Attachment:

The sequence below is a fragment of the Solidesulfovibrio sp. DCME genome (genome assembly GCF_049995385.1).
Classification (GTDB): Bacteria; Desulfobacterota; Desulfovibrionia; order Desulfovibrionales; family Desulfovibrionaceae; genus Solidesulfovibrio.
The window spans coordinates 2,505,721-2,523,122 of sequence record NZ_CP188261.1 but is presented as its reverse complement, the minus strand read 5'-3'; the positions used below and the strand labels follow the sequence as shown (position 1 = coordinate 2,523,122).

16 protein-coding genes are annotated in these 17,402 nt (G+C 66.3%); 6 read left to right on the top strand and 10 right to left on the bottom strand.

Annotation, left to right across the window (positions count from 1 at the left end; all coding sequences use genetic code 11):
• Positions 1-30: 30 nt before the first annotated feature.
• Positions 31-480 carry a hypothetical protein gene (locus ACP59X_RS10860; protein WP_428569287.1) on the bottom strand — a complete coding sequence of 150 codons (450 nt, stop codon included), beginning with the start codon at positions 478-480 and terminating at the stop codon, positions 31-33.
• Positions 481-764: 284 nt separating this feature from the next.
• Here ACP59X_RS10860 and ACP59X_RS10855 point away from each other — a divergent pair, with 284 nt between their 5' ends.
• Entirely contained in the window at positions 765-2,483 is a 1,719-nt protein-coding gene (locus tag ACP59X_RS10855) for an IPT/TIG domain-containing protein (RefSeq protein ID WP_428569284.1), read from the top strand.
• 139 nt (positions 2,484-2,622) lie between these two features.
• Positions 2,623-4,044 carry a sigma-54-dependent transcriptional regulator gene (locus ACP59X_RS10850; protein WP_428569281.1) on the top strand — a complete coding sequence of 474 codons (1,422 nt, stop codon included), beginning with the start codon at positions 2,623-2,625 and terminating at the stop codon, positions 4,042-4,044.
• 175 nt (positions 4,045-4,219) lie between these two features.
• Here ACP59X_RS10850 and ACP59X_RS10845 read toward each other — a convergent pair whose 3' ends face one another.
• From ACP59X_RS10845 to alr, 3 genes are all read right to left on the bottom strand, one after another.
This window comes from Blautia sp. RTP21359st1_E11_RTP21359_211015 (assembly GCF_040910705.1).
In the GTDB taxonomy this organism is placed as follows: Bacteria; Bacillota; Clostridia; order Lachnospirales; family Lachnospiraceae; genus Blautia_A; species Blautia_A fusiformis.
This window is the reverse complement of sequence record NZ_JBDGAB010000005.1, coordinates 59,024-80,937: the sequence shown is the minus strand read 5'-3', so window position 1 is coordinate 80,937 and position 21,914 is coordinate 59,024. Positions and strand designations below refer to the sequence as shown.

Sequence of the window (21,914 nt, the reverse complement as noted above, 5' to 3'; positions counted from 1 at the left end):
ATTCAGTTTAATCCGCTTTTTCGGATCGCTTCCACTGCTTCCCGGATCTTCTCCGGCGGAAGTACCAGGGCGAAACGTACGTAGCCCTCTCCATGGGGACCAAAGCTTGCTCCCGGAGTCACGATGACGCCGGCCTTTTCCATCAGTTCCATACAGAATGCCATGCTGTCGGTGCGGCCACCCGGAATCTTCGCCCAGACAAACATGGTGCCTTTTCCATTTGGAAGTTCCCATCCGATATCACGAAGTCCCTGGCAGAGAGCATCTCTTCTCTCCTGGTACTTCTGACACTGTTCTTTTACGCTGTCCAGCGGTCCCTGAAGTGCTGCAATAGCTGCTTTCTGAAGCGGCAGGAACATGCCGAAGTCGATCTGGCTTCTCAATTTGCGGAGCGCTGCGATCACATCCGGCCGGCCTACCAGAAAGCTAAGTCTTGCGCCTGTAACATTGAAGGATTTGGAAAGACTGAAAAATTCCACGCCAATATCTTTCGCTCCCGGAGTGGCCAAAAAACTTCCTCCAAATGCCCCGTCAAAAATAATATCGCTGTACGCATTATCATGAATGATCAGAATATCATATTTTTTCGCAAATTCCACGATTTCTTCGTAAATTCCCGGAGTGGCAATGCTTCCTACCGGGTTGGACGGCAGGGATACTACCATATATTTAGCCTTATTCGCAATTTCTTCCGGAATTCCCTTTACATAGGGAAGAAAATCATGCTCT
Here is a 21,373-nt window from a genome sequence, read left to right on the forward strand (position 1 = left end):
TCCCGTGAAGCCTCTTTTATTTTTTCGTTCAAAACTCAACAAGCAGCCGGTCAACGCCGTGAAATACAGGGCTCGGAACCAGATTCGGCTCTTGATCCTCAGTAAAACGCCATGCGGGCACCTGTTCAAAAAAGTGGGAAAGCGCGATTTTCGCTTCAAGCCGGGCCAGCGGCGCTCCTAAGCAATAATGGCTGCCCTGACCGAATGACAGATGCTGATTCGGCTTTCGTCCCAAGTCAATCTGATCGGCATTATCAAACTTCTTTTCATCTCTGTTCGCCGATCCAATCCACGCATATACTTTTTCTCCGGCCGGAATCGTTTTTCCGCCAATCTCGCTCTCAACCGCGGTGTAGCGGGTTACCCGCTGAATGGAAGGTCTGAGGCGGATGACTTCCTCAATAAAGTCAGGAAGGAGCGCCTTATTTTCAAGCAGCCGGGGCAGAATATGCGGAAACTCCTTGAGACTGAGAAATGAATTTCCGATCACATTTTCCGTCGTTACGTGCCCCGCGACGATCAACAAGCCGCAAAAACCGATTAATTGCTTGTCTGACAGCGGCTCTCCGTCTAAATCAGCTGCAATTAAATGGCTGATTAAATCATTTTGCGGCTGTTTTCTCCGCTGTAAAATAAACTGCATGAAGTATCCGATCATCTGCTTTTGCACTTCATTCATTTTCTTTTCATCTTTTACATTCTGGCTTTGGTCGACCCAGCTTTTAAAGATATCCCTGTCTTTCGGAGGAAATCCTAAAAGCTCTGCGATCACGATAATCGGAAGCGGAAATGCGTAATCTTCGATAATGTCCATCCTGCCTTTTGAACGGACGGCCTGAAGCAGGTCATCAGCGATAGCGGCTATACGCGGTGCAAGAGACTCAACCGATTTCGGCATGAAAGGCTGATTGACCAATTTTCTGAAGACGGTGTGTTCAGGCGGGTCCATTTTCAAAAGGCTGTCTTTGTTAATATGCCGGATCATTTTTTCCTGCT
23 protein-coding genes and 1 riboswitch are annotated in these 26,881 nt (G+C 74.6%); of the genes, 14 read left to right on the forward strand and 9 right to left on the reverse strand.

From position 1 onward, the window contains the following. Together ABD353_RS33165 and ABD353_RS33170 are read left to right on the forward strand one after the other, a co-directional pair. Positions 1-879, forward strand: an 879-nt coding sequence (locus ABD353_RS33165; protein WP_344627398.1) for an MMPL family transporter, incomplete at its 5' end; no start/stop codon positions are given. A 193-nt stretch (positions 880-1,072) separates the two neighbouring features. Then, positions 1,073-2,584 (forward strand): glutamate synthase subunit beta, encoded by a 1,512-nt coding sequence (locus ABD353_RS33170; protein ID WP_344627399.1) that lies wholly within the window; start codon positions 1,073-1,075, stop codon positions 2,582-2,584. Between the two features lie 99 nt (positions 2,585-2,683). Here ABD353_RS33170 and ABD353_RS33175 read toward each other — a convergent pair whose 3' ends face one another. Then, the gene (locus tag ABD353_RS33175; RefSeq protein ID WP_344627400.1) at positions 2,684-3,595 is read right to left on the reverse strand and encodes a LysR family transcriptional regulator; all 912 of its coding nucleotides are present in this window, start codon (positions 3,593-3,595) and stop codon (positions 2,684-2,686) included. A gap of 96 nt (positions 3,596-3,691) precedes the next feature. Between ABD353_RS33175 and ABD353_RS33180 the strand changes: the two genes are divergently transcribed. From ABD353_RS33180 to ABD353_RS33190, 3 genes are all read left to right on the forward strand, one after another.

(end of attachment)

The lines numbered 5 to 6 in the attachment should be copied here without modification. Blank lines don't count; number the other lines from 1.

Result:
Annotation, left to right across the window (positions count from 1 at the left end; all coding sequences use genetic code 11):
• Positions 1-30: 30 nt before the first annotated feature.